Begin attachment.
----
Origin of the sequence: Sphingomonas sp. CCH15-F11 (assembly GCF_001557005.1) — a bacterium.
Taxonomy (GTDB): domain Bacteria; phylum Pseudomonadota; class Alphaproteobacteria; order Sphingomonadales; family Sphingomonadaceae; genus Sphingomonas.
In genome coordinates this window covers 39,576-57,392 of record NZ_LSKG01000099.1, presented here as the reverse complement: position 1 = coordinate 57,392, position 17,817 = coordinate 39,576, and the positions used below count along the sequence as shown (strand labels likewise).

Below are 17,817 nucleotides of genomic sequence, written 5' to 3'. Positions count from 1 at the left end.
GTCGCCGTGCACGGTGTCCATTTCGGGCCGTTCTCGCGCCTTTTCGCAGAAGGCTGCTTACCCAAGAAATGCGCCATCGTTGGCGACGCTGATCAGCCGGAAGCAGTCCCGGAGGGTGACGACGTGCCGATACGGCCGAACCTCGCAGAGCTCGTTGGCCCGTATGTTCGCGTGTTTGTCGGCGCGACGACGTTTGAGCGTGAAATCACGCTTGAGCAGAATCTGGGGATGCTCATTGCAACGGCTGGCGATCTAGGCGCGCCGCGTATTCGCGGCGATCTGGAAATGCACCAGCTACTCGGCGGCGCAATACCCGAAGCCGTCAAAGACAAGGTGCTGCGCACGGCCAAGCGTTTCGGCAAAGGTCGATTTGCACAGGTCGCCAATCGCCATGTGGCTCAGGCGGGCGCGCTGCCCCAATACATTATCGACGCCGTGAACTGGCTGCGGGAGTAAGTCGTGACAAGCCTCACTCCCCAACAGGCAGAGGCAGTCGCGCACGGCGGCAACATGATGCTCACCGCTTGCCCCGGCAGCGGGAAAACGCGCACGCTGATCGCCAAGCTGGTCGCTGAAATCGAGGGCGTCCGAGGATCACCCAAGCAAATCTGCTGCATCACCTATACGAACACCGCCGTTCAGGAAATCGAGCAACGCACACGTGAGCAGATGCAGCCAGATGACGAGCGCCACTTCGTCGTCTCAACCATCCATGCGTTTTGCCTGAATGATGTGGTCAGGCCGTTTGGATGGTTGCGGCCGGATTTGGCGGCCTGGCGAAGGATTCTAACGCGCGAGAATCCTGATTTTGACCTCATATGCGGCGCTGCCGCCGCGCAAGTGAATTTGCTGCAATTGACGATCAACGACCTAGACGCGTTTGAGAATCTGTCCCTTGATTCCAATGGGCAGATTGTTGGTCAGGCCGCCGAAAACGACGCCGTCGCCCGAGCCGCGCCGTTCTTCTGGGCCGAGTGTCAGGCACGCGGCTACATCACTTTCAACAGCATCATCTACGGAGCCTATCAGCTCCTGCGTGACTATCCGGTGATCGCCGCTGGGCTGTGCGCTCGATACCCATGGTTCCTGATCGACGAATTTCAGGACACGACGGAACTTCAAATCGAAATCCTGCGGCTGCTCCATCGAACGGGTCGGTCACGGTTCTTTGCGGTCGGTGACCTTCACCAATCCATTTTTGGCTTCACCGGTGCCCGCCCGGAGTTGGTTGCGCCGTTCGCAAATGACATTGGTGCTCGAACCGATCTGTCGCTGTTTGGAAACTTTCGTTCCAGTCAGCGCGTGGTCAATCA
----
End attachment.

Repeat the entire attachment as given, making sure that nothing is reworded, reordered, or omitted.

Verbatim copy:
Origin of the sequence: Sphingomonas sp. CCH15-F11 (assembly GCF_001557005.1) — a bacterium.
Taxonomy (GTDB): domain Bacteria; phylum Pseudomonadota; class Alphaproteobacteria; order Sphingomonadales; family Sphingomonadaceae; genus Sphingomonas.
In genome coordinates this window covers 39,576-57,392 of record NZ_LSKG01000099.1, presented here as the reverse complement: position 1 = coordinate 57,392, position 17,817 = coordinate 39,576, and the positions used below count along the sequence as shown (strand labels likewise).

Below are 17,817 nucleotides of genomic sequence, written 5' to 3'. Positions count from 1 at the left end.
GTCGCCGTGCACGGTGTCCATTTCGGGCCGTTCTCGCGCCTTTTCGCAGAAGGCTGCTTACCCAAGAAATGCGCCATCGTTGGCGACGCTGATCAGCCGGAAGCAGTCCCGGAGGGTGACGACGTGCCGATACGGCCGAACCTCGCAGAGCTCGTTGGCCCGTATGTTCGCGTGTTTGTCGGCGCGACGACGTTTGAGCGTGAAATCACGCTTGAGCAGAATCTGGGGATGCTCATTGCAACGGCTGGCGATCTAGGCGCGCCGCGTATTCGCGGCGATCTGGAAATGCACCAGCTACTCGGCGGCGCAATACCCGAAGCCGTCAAAGACAAGGTGCTGCGCACGGCCAAGCGTTTCGGCAAAGGTCGATTTGCACAGGTCGCCAATCGCCATGTGGCTCAGGCGGGCGCGCTGCCCCAATACATTATCGACGCCGTGAACTGGCTGCGGGAGTAAGTCGTGACAAGCCTCACTCCCCAACAGGCAGAGGCAGTCGCGCACGGCGGCAACATGATGCTCACCGCTTGCCCCGGCAGCGGGAAAACGCGCACGCTGATCGCCAAGCTGGTCGCTGAAATCGAGGGCGTCCGAGGATCACCCAAGCAAATCTGCTGCATCACCTATACGAACACCGCCGTTCAGGAAATCGAGCAACGCACACGTGAGCAGATGCAGCCAGATGACGAGCGCCACTTCGTCGTCTCAACCATCCATGCGTTTTGCCTGAATGATGTGGTCAGGCCGTTTGGATGGTTGCGGCCGGATTTGGCGGCCTGGCGAAGGATTCTAACGCGCGAGAATCCTGATTTTGACCTCATATGCGGCGCTGCCGCCGCGCAAGTGAATTTGCTGCAATTGACGATCAACGACCTAGACGCGTTTGAGAATCTGTCCCTTGATTCCAATGGGCAGATTGTTGGTCAGGCCGCCGAAAACGACGCCGTCGCCCGAGCCGCGCCGTTCTTCTGGGCCGAGTGTCAGGCACGCGGCTACATCACTTTCAACAGCATCATCTACGGAGCCTATCAGCTCCTGCGTGACTATCCGGTGATCGCCGCTGGGCTGTGCGCTCGATACCCATGGTTCCTGATCGACGAATTTCAGGACACGACGGAACTTCAAATCGAAATCCTGCGGCTGCTCCATCGAACGGGTCGGTCACGGTTCTTTGCGGTCGGTGACCTTCACCAATCCATTTTTGGCTTCACCGGTGCCCGCCCGGAGTTGGTTGCGCCGTTCGCAAATGACATTGGTGCTCGAACCGATCTGTCGCTGTTTGGAAACTTTCGTTCCAGTCAGCGCGTGGTCAATCA